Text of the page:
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Secret Subpoena

August 30, 2001 at 12:00 AM EDT
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MARGARET WARNER: The Justice Department has caused a stir with a secret subpoena for a reporter’s phone records. Media correspondent Terence Smith has the story.

TERENCE SMITH: The Associated Press and First Amendment advocates cried foul this week after the Department of Justice revealed that it had secretly approved a subpoena on May 14 for the home telephone records of an AP writer.

The reporter, John Solomon, who heads the AP’s investigative unit in Washington, filed a story May 4 that quoted unnamed law enforcement officials saying that Senator Robert Torricelli had been overheard on an FBI wiretap related to an organized crime investigation. It would be illegal for a law enforcement official to disclose information obtained in a wiretap.

SEN. ROBERT TORRICELLI: Perhaps I’ve earned some enemies in government and in politics.

TERENCE SMITH: Senator Torricelli was not the target of the wiretap operation. But the New Jersey Democrat is under investigation for alleged campaign finance violations. The U.S. Attorney for the Southern District of New York, Democratic appointee Mary Jo White, is heading the high- profile and politically controversial investigation. Some Democrats have assailed the Justice Department for allegedly leaking information damaging to Senator Torricelli.

It was White who sought the subpoena of Solomon’s phone records in an apparent attempt to expose the alleged government leak. She informed Solomon of the action in a letter dated August 20, three months after the fact. Yesterday the AP reported that Robert Mueller, recently confirmed as director of the FBI, approved the subpoena while serving as acting deputy attorney general in May. Attorney General Ashcroft has recused himself from all dealings with the probe because of his Senate service with Torricelli.

A subpoena of a journalist’s notes or records is unusual. There are Justice Department guidelines in place since the Nixon administration that specify that before subpoenaing a journalist’s materials, the government should pursue all reasonable alternative investigative steps. But if a subpoena is sought, the guidelines say, the government should make clear what its needs are in a particular case.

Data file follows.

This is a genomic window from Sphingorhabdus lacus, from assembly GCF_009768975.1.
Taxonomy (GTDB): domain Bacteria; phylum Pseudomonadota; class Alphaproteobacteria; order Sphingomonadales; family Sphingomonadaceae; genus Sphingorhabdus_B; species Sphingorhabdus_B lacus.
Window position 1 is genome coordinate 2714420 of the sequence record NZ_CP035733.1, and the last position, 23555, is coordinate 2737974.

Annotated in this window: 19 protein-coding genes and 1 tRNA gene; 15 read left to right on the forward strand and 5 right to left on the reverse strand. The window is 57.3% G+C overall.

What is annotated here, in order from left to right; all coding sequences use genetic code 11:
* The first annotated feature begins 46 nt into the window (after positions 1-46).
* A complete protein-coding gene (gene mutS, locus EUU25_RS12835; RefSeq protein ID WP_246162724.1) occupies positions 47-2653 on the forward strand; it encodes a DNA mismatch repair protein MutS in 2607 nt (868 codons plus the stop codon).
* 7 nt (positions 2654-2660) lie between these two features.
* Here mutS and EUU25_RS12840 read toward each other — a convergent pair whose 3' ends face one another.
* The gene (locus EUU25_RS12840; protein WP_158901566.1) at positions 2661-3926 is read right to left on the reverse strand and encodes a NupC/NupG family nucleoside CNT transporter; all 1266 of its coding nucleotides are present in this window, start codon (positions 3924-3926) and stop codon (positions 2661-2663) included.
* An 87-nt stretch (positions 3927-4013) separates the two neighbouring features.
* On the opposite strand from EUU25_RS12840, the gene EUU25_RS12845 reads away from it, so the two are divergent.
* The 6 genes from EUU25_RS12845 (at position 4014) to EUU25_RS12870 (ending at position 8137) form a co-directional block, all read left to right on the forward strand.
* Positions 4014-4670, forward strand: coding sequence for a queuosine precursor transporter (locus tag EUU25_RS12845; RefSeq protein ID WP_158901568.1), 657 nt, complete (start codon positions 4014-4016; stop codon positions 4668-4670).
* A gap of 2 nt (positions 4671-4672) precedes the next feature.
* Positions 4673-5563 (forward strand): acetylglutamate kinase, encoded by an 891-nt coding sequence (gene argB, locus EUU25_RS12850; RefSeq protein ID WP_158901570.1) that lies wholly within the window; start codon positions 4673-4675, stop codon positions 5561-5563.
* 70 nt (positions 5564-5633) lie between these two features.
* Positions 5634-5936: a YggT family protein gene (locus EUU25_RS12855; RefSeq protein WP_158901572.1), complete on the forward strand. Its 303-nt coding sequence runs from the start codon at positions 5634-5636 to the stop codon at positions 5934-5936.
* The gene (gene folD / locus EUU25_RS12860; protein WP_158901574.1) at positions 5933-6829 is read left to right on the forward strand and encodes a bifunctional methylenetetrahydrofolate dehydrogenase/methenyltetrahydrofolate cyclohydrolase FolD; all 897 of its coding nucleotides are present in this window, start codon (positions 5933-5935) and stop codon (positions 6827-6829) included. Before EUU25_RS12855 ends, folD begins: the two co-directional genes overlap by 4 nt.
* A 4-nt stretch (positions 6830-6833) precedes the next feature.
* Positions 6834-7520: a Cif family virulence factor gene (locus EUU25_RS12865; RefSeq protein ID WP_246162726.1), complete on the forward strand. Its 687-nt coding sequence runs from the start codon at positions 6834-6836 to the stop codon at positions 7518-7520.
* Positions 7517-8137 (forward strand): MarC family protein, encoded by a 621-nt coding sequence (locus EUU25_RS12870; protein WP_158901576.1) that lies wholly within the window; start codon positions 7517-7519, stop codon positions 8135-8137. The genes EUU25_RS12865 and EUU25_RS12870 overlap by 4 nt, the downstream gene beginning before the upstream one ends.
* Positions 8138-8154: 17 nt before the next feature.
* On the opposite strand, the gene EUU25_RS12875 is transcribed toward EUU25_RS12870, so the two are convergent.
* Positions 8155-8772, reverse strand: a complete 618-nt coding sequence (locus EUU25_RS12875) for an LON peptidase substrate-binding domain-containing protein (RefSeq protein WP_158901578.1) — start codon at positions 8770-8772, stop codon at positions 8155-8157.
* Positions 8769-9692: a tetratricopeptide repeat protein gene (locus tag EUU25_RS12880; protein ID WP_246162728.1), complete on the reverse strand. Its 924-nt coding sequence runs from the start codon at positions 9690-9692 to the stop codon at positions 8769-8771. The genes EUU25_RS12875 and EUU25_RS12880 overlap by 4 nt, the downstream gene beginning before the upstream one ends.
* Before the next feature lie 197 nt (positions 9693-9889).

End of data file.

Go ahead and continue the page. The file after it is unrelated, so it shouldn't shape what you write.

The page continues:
TERENCE SMITH: For more on the subpoena story we turn to Louis Boccardi. He’s the president and CEO of the Associated Press, the world’s largest news organization, and to Victoria Toensing; she is a Washington, D.C., lawyer who was deputy assistant attorney general in the Reagan administration. Welcome to you both. Lou Boccardi, why are a reporter’s phone records important?

LOUIS BOCCARDI: They’re at the core of the reporter’s effort in this case. This is an intrusion by the highest levels of government into the basic news gathering processes, and that’s not a place in which government belongs. There are also the guidelines that you referred to, the regulations, and so far as we can see they weren’t fully followed either.

TERENCE SMITH: You certainly at the AP were not informed until well after the fact.

LOUIS BOCCARDI: Absolutely not.

TERENCE SMITH: Victoria Toensing, what about this, did the Justice Department do the right thing, in your opinion, when it authorized this subpoena?

VICTORIA TOENSING: Look Terry, many times I would agree with Lou but not in this situation. Let’s go back to the basics because we have to look at the story. This doesn’t make sense unless you look at what was revealed in the AP story, and that was that there was a wiretap in place in a Chicago business, a pizzeria. It also disclosed the contents of that wiretap and the fact that Senator Torricelli, who’s not the target of the wiretap but happened to call in over the telephone, it gave the exact words that he used.

And then it attributed the source to law enforcement officials who have heard the tape, or looked at the transcript. Now, those law enforcement officials – while that sounds highfalutin, that could be anything – anyone from the lowest FBI agent all the way up to the Attorney General.

TERENCE SMITH: So what do you conclude?

VICTORIA TOENSING: So on its face there was a violation of a federal law, and that federal law says that no wiretap information may be disclosed under a penalty of a felony -

TERENCE SMITH: So that justifies the subpoena in your opinion?

VICTORIA TOENSING: In this particular situation because of the gravitas, I mean, it’s not just information about an investigation, which happens all the time, unfortunately, but it does; it’s that there are two very specific areas of a criminal investigation that are against the law, and that is: disclosing grand jury information or wiretap information. As someone who’s been there and had to conduct these investigations, I understand what the process is all about.

TERENCE SMITH: Lou Boccardi, what about that, a law – Victoria Toensing says – was violated on the face of it?

LOUIS BOCCARDI: There needs to be some proportionality between what action is taken and what the response is. This story did not break any new ground in the Torricelli matter. It told people some things they didn’t know, but the information in it was known to the government for five years. The spirit of these guidelines that is supposed to attach themselves to this kind of an intrusion into journalism, the spirit of these guidelines is that there is supposed to be both serious matter and exhaustive effort to find the information that the government wants in other ways.